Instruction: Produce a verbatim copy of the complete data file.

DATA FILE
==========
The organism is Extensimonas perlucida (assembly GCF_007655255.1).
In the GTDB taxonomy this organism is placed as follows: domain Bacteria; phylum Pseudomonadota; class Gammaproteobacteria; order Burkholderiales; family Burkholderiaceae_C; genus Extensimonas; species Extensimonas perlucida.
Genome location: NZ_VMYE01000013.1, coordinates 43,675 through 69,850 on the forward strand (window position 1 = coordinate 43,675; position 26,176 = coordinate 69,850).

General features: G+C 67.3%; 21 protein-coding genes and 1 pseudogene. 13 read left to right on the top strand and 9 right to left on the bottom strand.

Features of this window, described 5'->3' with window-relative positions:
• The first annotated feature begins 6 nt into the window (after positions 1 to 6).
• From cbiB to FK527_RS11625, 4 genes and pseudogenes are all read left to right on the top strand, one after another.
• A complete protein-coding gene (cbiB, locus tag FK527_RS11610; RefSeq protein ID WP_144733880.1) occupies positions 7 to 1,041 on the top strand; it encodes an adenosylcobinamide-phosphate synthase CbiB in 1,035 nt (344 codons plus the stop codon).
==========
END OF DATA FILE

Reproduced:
The organism is Extensimonas perlucida (assembly GCF_007655255.1).
In the GTDB taxonomy this organism is placed as follows: domain Bacteria; phylum Pseudomonadota; class Gammaproteobacteria; order Burkholderiales; family Burkholderiaceae_C; genus Extensimonas; species Extensimonas perlucida.
Genome location: NZ_VMYE01000013.1, coordinates 43,675 through 69,850 on the forward strand (window position 1 = coordinate 43,675; position 26,176 = coordinate 69,850).

General features: G+C 67.3%; 21 protein-coding genes and 1 pseudogene. 13 read left to right on the top strand and 9 right to left on the bottom strand.

Features of this window, described 5'->3' with window-relative positions:
• The first annotated feature begins 6 nt into the window (after positions 1 to 6).
• From cbiB to FK527_RS11625, 4 genes and pseudogenes are all read left to right on the top strand, one after another.
• A complete protein-coding gene (cbiB, locus tag FK527_RS11610; RefSeq protein ID WP_144733880.1) occupies positions 7 to 1,041 on the top strand; it encodes an adenosylcobinamide-phosphate synthase CbiB in 1,035 nt (344 codons plus the stop codon).